A Good Girl Reveals a ‘Nasty’ Truth

<i> Mark Chalon Smith is a free-lancer who regularly writes about film for the Times Orange County Edition. </i>

The heroine of Michael Verhoeven’s “The Nasty Girl” doesn’t start out nasty. She’s a good German girl, sweet-tempered, great in class and naive as any teen-ager who hasn’t seen much of the world beyond the streets of her home town.

But when Sonja (Lena Stolze) begins looking into her village’s past, she discovers the worst kind of dirt. Little Pfilzig--Sonja learns while researching a school essay titled “My Hometown in the Third Reich”--turned out to have Nazi sympathizers in high places during the war.

Sonja thought she’d document how the village leaders fought Hitler through a valiant underground. Instead, she documents how they were cozy with the man and his fascist ideals.


“The Nasty Girl,” based on a true story and screening Friday night as part of Saddleback College’s free foreign film series, shows how the village turned on Sonja when she expanded her essay into a critically cheered book after high school. Pfilzig soon becomes notorious throughout Europe, and Sonja becomes the most reviled, the nastiest, girl in town.

Verhoeven’s technique in telling Sonja’s tale makes for some unusual juxtapositions. The past melds with the present as Sonja continues her odyssey, and Verhoeven and cinematographer Axel de Roche jump from black-and-white to color images to detail the progression.

There’s humor early on as the innocent girl introduces us to her family, a buxom mother (Monika Baumgartner) who can’t seem to keep her blouse from falling open in front of the neighborhood boys, an obliviously cheerful father (Michael Gahr) and loser siblings who resent the overachieving Sonja.

These early scenes are nice but far from compelling. In learning of Sonja’s personality and her tiny world, we have to accept much blithe exposition that can veer to the mundane, even the dull, in an instant.

But the 1990 movie revs up once Sonja gets on the trail of the town’s big shots--especially the editor (Hans-Reinhard Muller) of the local newspaper--who were Third Reich toadies and not the heroes they’ve passed themselves off as.

Sonja is a brave detective, determined to get the truth out, and her courage gives the film its vividness. She almost loses her conservative, don’t-make-waves husband and former teacher (Robert Giggenbach) along the way. That provides domestic dramatics; a bomb thrown into Sonja’s house provide dramatics of another sort as her increasingly dangerous research continues.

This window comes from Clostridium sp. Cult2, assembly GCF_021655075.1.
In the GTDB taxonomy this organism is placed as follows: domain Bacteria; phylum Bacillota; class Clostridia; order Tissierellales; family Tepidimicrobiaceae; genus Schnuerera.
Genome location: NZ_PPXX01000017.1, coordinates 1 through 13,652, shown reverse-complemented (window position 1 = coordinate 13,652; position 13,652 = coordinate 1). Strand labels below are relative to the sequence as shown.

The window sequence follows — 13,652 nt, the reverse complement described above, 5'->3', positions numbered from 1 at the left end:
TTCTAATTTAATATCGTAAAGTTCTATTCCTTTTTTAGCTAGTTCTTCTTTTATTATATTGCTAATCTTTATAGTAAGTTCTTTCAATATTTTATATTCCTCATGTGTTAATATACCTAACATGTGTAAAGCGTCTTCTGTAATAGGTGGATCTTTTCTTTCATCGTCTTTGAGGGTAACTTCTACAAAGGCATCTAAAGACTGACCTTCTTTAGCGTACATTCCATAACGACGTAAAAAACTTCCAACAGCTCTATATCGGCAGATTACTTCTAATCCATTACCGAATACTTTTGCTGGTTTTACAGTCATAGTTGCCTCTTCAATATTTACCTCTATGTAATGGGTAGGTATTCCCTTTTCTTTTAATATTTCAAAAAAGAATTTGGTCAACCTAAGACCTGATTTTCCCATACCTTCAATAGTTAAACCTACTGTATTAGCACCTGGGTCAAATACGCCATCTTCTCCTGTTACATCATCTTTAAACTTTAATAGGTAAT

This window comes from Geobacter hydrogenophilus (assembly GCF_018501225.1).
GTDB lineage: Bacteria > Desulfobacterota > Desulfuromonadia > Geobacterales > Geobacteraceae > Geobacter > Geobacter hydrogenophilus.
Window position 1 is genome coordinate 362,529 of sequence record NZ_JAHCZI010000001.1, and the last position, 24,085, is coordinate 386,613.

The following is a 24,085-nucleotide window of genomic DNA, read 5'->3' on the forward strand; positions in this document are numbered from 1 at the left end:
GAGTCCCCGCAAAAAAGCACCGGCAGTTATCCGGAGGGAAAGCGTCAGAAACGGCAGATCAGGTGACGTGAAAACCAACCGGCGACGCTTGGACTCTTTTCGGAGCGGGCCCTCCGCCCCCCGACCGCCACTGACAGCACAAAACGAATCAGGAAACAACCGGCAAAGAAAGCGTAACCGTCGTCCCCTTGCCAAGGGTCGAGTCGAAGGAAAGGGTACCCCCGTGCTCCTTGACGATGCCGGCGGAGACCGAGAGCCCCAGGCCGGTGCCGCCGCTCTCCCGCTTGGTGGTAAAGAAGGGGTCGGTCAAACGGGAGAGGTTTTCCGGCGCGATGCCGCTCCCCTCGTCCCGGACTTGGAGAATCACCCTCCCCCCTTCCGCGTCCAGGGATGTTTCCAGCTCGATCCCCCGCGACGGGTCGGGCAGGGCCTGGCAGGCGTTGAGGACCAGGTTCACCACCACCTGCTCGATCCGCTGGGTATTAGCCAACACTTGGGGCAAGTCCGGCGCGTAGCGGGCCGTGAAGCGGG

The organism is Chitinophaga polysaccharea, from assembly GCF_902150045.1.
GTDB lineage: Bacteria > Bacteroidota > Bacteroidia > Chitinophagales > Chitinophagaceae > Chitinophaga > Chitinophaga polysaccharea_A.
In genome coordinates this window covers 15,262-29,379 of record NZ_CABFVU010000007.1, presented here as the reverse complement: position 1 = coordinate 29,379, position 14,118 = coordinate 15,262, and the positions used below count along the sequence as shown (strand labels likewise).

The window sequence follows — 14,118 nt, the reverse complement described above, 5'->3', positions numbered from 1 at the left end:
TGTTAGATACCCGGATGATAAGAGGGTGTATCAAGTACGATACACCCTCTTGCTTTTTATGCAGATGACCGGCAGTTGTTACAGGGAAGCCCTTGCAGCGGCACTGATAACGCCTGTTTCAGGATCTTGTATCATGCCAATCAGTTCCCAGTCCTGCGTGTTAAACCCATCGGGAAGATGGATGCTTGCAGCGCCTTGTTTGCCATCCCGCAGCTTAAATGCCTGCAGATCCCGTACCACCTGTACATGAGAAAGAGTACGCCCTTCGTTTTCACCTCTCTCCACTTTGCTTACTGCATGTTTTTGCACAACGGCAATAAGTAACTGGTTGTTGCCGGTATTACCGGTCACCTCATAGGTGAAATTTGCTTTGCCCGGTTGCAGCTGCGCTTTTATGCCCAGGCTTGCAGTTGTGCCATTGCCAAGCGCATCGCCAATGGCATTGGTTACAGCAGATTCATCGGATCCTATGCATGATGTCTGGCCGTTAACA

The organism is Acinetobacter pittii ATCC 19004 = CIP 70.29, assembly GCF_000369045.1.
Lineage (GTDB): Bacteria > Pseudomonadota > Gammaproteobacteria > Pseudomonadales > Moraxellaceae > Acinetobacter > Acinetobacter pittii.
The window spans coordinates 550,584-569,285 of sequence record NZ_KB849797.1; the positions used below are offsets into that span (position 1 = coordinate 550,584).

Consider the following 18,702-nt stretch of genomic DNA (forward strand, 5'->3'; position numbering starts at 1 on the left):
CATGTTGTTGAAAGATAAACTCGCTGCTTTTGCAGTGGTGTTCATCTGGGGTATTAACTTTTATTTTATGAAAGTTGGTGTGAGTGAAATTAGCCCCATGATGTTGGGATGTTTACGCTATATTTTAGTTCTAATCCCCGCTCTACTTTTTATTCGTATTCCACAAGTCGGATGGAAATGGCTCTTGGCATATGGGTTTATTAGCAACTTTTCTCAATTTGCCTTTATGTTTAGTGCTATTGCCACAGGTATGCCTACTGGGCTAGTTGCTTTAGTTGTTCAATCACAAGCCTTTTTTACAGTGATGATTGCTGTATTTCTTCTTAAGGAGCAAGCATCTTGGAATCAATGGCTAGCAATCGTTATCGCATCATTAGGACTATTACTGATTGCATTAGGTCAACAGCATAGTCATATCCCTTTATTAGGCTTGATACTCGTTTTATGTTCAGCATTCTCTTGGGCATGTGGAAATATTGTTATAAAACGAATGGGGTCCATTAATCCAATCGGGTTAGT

Ultimately, Sonja is vindicated, receiving the glory that this adolescent Nazi-hunter deserves. But Verhoeven smartly covers her final victory with irony. Sonja accepts the bravos of the reconstructed town leaders with suspicion, knowing that they only approve of her now because it’s the easy thing to do, just like it was the easy thing to approve of the Nazis when they marched through their town.

* What: Michael Verhoeven’s “The Nasty Girl.”

* When: Friday, March 24, at 7 p.m.

* Where: Saddleback College’s Science/Math Building, Room 313, 28000 Marguerite Parkway, Mission Viejo.

* Whereabouts: Take Interstate 5 to Avery Parkway and head east to Marguerite Parkway, then take a left. The school is on the right.

* Wherewithal: FREE.

* Where to call: (714) 582-4788.



(NR) Nelson Eddy and Ilona Massey star in this 1939 operetta directed by Reinhold Schunzel about the Russian Revolution. The film screens Friday, March 24, at 12:45 p.m. at the Cypress Senior Center, 9031 Grindlay St. FREE. (714) 229-6776.

The Front

(PG) Woody Allen plays a man who gets caught up in numerous complications after he helps blacklisted writers in the 1950s by putting his name on their scripts. Zero Mostel also stars in this 1976 film directed by Martin Ritt that screens Sunday, March 26, at 9:30 a.m. at the AMC MainPlace Six in the MainPlace mall, 2800 N. Main St., Santa Ana. A 9 a.m. breakfast reception precedes the film, part of the Jewish Film Festival. A discussion by screenwriter Michael Berlin follows it. Sponsored by University Synagogue. $20. (714) 553-3535.


(PG) Anthony Hopkins stars as the British writer C. S. Lewis, an avowed bachelor and Oxford don who finds love late in life when he encounters an American poet (Debra Winger). Directed by Richard Attenborough, this 1993 British film screens Wednesday, March 28, and Friday, March 30, at 12:45 p.m. at the Cypress Senior Center. FREE.